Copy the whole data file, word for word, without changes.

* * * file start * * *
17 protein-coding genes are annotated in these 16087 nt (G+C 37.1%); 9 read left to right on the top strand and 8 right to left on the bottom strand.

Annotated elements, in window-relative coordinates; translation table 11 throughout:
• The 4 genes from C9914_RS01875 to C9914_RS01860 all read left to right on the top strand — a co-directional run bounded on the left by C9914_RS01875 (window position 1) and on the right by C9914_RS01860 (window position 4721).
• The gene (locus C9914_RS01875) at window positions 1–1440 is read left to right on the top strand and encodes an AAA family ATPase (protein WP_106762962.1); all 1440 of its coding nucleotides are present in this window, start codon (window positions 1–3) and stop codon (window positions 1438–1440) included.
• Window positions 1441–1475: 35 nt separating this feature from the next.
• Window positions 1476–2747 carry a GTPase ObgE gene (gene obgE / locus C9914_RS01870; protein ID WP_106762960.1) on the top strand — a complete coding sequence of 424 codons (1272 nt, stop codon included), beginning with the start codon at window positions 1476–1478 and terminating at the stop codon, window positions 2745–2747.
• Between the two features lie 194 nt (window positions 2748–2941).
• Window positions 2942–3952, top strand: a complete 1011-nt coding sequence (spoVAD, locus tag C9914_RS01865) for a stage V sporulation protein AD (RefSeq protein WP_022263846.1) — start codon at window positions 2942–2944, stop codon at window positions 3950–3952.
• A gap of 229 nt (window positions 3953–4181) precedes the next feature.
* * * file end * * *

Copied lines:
17 protein-coding genes are annotated in these 16087 nt (G+C 37.1%); 9 read left to right on the top strand and 8 right to left on the bottom strand.

Annotated elements, in window-relative coordinates; translation table 11 throughout:
• The 4 genes from C9914_RS01875 to C9914_RS01860 all read left to right on the top strand — a co-directional run bounded on the left by C9914_RS01875 (window position 1) and on the right by C9914_RS01860 (window position 4721).
• The gene (locus C9914_RS01875) at window positions 1–1440 is read left to right on the top strand and encodes an AAA family ATPase (protein WP_106762962.1); all 1440 of its coding nucleotides are present in this window, start codon (window positions 1–3) and stop codon (window positions 1438–1440) included.
• Window positions 1441–1475: 35 nt separating this feature from the next.
• Window positions 1476–2747 carry a GTPase ObgE gene (gene obgE / locus C9914_RS01870; protein ID WP_106762960.1) on the top strand — a complete coding sequence of 424 codons (1272 nt, stop codon included), beginning with the start codon at window positions 1476–1478 and terminating at the stop codon, window positions 2745–2747.
• Between the two features lie 194 nt (window positions 2748–2941).
• Window positions 2942–3952, top strand: a complete 1011-nt coding sequence (spoVAD, locus tag C9914_RS01865) for a stage V sporulation protein AD (RefSeq protein WP_022263846.1) — start codon at window positions 2942–2944, stop codon at window positions 3950–3952.
• A gap of 229 nt (window positions 3953–4181) precedes the next feature.